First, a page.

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Saga For the Rebellion - Cassian, Luke, Wedge- (One-Shot) Celtic Song Challenge

Discussion in 'Fan Fiction- Before, Saga, and Beyond' started by mavjade , May 28, 2017.

  1. mavjade

    mavjade It's so FLUFFY! Fanfic Manager star 6 Staff Member Manager

    Registered:
    Sep 10, 2005
    Title: For the Rebellion
    Author: mavjade
    Characters: Cassian, Luke, Wedge
    Timeline: During Rogue One, and during A New Hope
    Status: Complete
    Summary: War means sacrifice. Sometimes it's worth the sacrifice, but for those that are left behind, it's a difficult idea and we all need ways to honor that sacrifice.
    Notes: It took me a bit but this is for the Celtic Song Challenge. The song I received was The Parting Glass. I listened to quite a few versions of the song, but the below video by The Wailin’ Jennys was the version I used for the inspiration for this story. Take a listen before you read, it’s quite beautiful.



    I did not originally intend to post this on Memorial Day (in the US), but as I was giving it a read through, I realized what day it was and thought it appropriate to post. I’m thankful for those who have given their lives in service to my country, and while I know this doesn’t honor their sacrifice, I hope it instils the feelings of gratitude I feel for them. (If that makes any sense at all.)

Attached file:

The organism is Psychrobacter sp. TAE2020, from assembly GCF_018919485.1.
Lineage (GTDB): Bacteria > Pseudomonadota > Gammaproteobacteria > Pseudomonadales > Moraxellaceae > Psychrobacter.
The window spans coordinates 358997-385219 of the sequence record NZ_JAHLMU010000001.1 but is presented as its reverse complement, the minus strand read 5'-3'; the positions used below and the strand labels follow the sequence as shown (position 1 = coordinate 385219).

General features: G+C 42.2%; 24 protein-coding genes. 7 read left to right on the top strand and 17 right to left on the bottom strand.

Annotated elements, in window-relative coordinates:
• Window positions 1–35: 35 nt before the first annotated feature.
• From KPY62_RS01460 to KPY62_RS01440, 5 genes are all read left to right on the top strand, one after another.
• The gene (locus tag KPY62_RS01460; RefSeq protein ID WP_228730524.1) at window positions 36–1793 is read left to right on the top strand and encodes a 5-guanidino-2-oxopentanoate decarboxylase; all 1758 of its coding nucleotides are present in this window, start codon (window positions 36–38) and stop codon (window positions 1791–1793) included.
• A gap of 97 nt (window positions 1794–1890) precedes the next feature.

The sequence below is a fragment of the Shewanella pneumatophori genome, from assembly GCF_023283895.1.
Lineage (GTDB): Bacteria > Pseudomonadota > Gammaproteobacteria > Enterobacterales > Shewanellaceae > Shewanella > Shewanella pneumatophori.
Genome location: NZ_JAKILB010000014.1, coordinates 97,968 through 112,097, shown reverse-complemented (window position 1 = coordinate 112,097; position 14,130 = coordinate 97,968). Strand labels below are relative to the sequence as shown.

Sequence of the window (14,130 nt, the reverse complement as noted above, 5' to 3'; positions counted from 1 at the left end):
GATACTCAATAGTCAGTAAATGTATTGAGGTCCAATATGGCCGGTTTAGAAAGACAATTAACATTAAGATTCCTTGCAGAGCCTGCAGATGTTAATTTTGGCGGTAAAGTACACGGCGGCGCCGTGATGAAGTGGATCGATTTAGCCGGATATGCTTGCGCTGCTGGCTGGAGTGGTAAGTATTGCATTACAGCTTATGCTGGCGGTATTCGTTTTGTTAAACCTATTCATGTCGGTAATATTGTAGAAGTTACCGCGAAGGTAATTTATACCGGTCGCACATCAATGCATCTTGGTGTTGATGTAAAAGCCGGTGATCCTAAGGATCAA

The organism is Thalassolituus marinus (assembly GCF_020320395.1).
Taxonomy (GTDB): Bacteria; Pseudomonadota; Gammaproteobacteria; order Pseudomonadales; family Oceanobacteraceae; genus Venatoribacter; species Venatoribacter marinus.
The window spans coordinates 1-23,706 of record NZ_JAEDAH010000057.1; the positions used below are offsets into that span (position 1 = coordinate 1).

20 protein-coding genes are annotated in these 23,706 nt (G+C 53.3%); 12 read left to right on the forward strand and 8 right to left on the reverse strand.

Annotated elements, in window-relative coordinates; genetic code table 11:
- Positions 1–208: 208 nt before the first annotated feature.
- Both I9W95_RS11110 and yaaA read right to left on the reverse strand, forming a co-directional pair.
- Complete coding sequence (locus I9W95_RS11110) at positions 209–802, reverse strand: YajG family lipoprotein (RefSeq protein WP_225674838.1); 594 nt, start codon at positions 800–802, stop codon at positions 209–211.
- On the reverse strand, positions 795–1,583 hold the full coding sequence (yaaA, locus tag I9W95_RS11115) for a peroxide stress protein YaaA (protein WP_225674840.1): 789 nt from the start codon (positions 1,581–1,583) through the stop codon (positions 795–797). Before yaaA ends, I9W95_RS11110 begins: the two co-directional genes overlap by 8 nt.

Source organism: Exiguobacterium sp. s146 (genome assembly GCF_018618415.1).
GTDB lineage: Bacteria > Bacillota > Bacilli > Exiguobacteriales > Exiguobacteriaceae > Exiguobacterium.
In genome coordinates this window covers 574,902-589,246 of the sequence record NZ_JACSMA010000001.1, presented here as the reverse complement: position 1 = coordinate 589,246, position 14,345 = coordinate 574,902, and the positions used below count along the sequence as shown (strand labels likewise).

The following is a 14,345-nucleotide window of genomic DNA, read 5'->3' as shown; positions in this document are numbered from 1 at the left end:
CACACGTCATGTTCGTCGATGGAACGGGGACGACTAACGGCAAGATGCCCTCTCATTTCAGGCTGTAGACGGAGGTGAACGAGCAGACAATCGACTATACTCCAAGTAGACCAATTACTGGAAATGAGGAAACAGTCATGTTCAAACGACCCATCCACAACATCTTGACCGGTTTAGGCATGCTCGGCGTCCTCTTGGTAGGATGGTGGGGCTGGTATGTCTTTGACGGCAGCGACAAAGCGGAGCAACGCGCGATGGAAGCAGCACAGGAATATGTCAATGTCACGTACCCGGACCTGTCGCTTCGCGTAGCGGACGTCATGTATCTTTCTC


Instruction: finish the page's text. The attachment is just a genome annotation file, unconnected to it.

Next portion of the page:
>

    And all the harm that e'er I've done, alas, it was to none but me
    And all I've done for want of wit to memory now I can't recall
    So fill to me the parting glass, good night and joy be with you all


    Cassian was looking down at the Churban brandy in his hand, swirling the dark liquid in the glass, feeling so alone in a room that was packed full of people. He had watched as Jyn tried to convince the council to chase after the Death Star plans and the trap her father had laid. When they first ‘rescued’ Jyn, he hadn’t trusted her. She was a loose cannon and only out for herself, she'd double cross them for her own gain, of that he was sure. He’d spent most of his life putting his all into the fight for others so that they may be free. He didn’t understand someone who didn’t want to do everything in their power to right the wrongs they saw every day.

    But as time went on, he saw the same fire ignite in Jyn that had once burned in him. The fire was a passion to help, a burning desire to do what is right and damn the personal cost. The fire that was only flamed by doing what should be done. He, of course, still fought and would continue to do so, but some of that fire had left him. He’d seen too much.

    Done too much.

    He’d crossed the line in the name of righteousness and goodness, and it ate at his soul every day.